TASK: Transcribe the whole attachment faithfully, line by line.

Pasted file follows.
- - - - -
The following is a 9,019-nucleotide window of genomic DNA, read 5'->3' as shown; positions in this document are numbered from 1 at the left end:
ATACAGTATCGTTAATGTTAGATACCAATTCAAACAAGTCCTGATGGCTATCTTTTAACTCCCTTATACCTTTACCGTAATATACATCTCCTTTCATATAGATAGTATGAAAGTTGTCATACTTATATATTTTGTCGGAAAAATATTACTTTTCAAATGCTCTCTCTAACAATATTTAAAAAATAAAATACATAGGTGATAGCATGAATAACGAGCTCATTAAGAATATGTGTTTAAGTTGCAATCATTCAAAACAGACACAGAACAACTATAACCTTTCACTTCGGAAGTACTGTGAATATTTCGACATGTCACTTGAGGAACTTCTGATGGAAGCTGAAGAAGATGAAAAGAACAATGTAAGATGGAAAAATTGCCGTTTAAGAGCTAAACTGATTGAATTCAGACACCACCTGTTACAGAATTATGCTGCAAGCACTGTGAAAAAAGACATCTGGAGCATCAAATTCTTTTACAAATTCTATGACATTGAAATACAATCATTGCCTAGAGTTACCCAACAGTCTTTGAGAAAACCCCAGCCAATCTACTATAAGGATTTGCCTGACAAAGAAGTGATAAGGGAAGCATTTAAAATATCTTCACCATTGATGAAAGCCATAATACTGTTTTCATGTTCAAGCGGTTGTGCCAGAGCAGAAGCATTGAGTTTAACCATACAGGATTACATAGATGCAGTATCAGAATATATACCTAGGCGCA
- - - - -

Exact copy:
The following is a 9,019-nucleotide window of genomic DNA, read 5'->3' as shown; positions in this document are numbered from 1 at the left end:
ATACAGTATCGTTAATGTTAGATACCAATTCAAACAAGTCCTGATGGCTATCTTTTAACTCCCTTATACCTTTACCGTAATATACATCTCCTTTCATATAGATAGTATGAAAGTTGTCATACTTATATATTTTGTCGGAAAAATATTACTTTTCAAATGCTCTCTCTAACAATATTTAAAAAATAAAATACATAGGTGATAGCATGAATAACGAGCTCATTAAGAATATGTGTTTAAGTTGCAATCATTCAAAACAGACACAGAACAACTATAACCTTTCACTTCGGAAGTACTGTGAATATTTCGACATGTCACTTGAGGAACTTCTGATGGAAGCTGAAGAAGATGAAAAGAACAATGTAAGATGGAAAAATTGCCGTTTAAGAGCTAAACTGATTGAATTCAGACACCACCTGTTACAGAATTATGCTGCAAGCACTGTGAAAAAAGACATCTGGAGCATCAAATTCTTTTACAAATTCTATGACATTGAAATACAATCATTGCCTAGAGTTACCCAACAGTCTTTGAGAAAACCCCAGCCAATCTACTATAAGGATTTGCCTGACAAAGAAGTGATAAGGGAAGCATTTAAAATATCTTCACCATTGATGAAAGCCATAATACTGTTTTCATGTTCAAGCGGTTGTGCCAGAGCAGAAGCATTGAGTTTAACCATACAGGATTACATAGATGCAGTATCAGAATATATACCTAGGCGCA